by Raina, staff writer of japan-guide.com
2016/08/16 - The three sacred mountains of Dewa Sanzan
The three sacred mountains of Dewa Sanzan in Yamagata are made up of Haguro-san, Gas-san and Yudono-san. Together, they have been worshiped for hundreds of years. More recently, Dewa Sanzan has been designated as a "Japan Heritage" site, unsurprisingly as the area contains places that are not only old and traditional, but also beautifully preserved as they were many hundred years ago.
Mountain worship (shugendo) has elements of both Shinto and Buddhism. Its practitioners, called yamabushi, scale sacred mountains and perform secret rituals to attain a higher level of spirituality. Some may view mountain worship and pilgrimages as a way of resetting their mind and body to base zero, coming out refreshed and ready to start anew. For others, the act has deep spiritural meaning and may be life-changing. Whichever the case, it holds that going on a pilgrimage is likely to test your mettle, and one should be adequately prepared beforehand.
Pilgrimage tours are offered in Dewa Sanzan where participants dress up in the traditional white yamabushi outfits and visit the three mountains in addition to the participating in other yamabushi experiences. However, you do not need to participate in a pilgrimage tour to experience the mountains and can visit them on your own as most people do, and I did on this trip.
The mountains should be visited in order, starting with Haguro-san which represents the current life, followed by Gas-san which represents death, and finally Yudono-san which represents rebirth. It is possible to hike between all three mountains, but there is public transport between them, too. Note that only Haguro-san is accessible in the winter, and visiting all three mountains can only be done in the summer months.
I started my journey at Haguro-san not really knowing what to expect. The walk to the shrine traditionally begins at the bottom, and visitors will have to scale about 2446 steps to get to the top. Alternatively, those with a car could drive to the car park adjacent to the shrine and skip the steps altogether; however, doing so would mean missing out on most of the attractions along the way. I started from the bottom, passing through the old cedar forest where the trees stood tall and straight. Simultaneously wondering what the connection was between Haguro-san and my current life, and if I would pass out from climbing all 2446 steps and head straight to Gas-san by default.
I passed by small shrines, a cedar tree that was over a 1000 years old and a wooden five story pagoda at the base of the mountain, while the rest of the journey up was filled with tall cedar trees. There were small detours along the way, including one into a small valley which also led up to the main shrine on the top.
From Haguro-san, I made my way towards Gas-san, the mountain symbolizing death. As I was short on time, I drove to the 8th Station and started my journey from there. The path to the top of Gas-san starts from the marshland at the 8th Station at 1400 meters above sea level, and I managed to go for a short walk around the marshland before it got dark. Pilgrims traditionally continue on towards Yudono-san from Gas-san, but it is not uncommon to hike to the top and back to the 8th Station in a day. Even though I didn't have enough time to go all the way up to the top of Gas-san, being able to see the mountain from the marshland was somewhat of a compensation and I'll be sure to climb it next time!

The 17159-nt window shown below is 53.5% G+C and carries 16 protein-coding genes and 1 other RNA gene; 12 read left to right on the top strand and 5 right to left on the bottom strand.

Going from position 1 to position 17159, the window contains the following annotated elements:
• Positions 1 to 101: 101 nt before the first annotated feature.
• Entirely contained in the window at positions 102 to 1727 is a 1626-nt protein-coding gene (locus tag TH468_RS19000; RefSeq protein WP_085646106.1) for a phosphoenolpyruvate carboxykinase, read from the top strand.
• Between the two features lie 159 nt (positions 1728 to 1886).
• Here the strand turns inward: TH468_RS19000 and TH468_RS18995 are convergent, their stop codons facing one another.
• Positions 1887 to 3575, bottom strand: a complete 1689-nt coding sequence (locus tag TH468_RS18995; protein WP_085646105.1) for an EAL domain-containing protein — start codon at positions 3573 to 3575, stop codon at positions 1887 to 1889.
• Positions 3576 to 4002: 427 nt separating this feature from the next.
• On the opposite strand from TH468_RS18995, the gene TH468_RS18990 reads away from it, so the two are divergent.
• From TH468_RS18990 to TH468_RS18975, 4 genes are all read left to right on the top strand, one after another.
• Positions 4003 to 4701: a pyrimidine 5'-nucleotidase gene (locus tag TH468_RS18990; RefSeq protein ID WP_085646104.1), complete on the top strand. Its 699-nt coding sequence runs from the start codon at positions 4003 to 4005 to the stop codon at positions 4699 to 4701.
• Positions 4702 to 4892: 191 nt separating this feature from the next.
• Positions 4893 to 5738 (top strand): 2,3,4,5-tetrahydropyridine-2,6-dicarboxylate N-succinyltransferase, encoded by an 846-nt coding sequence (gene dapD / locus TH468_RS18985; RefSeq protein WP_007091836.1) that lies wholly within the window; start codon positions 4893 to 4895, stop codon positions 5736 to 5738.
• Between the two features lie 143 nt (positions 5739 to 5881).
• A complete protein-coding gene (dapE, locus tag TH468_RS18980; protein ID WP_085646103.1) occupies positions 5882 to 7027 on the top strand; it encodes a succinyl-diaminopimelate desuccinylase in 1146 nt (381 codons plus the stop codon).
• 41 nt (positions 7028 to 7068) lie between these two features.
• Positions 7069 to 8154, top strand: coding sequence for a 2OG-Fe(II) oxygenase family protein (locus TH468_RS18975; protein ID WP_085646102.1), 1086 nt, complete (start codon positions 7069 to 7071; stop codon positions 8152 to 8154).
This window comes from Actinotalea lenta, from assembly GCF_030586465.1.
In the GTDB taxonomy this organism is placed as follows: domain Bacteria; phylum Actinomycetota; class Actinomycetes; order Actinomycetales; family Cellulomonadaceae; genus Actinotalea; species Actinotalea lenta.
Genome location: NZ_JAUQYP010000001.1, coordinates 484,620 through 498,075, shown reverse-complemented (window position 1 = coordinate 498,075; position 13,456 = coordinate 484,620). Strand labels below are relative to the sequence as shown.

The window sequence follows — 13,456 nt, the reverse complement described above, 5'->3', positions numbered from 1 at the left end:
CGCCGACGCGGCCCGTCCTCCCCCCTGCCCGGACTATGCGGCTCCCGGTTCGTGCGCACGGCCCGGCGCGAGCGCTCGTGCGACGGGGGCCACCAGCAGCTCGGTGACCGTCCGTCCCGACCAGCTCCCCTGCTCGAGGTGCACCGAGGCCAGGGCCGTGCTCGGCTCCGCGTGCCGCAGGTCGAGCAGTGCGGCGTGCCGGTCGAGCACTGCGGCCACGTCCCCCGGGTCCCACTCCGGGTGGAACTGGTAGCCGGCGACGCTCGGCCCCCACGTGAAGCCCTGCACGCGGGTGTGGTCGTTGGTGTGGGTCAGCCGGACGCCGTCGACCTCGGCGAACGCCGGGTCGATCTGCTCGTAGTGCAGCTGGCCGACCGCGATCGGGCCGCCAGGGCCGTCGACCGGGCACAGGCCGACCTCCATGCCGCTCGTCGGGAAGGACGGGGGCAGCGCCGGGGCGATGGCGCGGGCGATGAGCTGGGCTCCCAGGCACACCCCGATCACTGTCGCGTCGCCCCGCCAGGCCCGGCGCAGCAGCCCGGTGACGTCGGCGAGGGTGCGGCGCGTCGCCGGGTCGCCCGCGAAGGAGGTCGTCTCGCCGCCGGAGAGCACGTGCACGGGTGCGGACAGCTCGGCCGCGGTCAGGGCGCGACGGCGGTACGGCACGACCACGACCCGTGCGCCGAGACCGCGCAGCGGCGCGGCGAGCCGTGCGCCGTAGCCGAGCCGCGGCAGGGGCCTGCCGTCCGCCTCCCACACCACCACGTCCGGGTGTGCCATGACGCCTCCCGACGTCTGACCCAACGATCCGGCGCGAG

I was fortunate to have good weather when I was there and could see Gas-san from the marshland. The winds were really strong at times, almost blowing me off the trail a couple of times! The weather changes quickly at higher elevations, and even though it may be scorching in the city, it can be quite cool in the mountains. I was glad to have my jacket with me to help block out the chilly wind.
The next day, I made my way towards Yudono-san, the last of the three mountains of Dewa Sanzan which symbolises the future or rebirth. However the weather was not on my side as it had rained heavily all night and in the morning. I arrived to Yudono-san to find it covered in fog which added to the mystery of the mountain - it is said that one does not talk about what happens in Yudono-san - and of course, photography is prohibited once you get closer to the shrine.
There are two ways you can get to the shrine from the car park - either by a shuttle bus or walking up the road. I chose to walk up in the fog, passing several other smaller shrines along the way. The traditional approach from Gas-san joins the approach from the car park just before the shrine entrance. There is a fee of 500 yen to enter the shrine, and you will have to visit the shrine yourself to find out what happens beyond its gates. It surely makes for a unique shrine experience.
I left Yudono-san ruminating about all that I had seen in my tour of the three sacred mountains of Dewa Sanzan. Despite having travelled by car to the three sites, I could get a little insight as to how yamabushi (practitioners of Shugendo) may feel during their pilgrimage through the mountains. Perhaps walking through nature was a form of mediation, gave one time to reflect on your own life, and be one with the earth. The symbolic nature of the mountains as life, death and rebirth, serves as a reminder to visitors of the spiritual nature of their visit and for a chance to calibrate their mindset.